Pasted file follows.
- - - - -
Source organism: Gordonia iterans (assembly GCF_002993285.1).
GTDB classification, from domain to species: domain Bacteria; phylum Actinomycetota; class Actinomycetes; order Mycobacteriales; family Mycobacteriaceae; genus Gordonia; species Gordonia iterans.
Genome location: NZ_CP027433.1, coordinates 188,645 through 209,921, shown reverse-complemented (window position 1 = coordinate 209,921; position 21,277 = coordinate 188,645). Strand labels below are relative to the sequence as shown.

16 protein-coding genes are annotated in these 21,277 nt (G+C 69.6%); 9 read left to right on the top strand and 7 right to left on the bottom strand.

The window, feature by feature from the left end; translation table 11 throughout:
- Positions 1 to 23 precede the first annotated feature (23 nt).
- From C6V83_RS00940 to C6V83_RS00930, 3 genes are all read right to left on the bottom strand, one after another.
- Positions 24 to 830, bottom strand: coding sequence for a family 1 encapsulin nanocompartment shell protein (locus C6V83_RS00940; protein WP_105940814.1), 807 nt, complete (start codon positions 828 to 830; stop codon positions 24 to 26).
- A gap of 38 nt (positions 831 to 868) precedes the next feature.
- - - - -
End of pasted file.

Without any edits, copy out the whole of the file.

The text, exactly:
Source organism: Gordonia iterans (assembly GCF_002993285.1).
GTDB classification, from domain to species: domain Bacteria; phylum Actinomycetota; class Actinomycetes; order Mycobacteriales; family Mycobacteriaceae; genus Gordonia; species Gordonia iterans.
Genome location: NZ_CP027433.1, coordinates 188,645 through 209,921, shown reverse-complemented (window position 1 = coordinate 209,921; position 21,277 = coordinate 188,645). Strand labels below are relative to the sequence as shown.

16 protein-coding genes are annotated in these 21,277 nt (G+C 69.6%); 9 read left to right on the top strand and 7 right to left on the bottom strand.

The window, feature by feature from the left end; translation table 11 throughout:
- Positions 1 to 23 precede the first annotated feature (23 nt).
- From C6V83_RS00940 to C6V83_RS00930, 3 genes are all read right to left on the bottom strand, one after another.
- Positions 24 to 830, bottom strand: coding sequence for a family 1 encapsulin nanocompartment shell protein (locus C6V83_RS00940; protein WP_105940814.1), 807 nt, complete (start codon positions 828 to 830; stop codon positions 24 to 26).
- A gap of 38 nt (positions 831 to 868) precedes the next feature.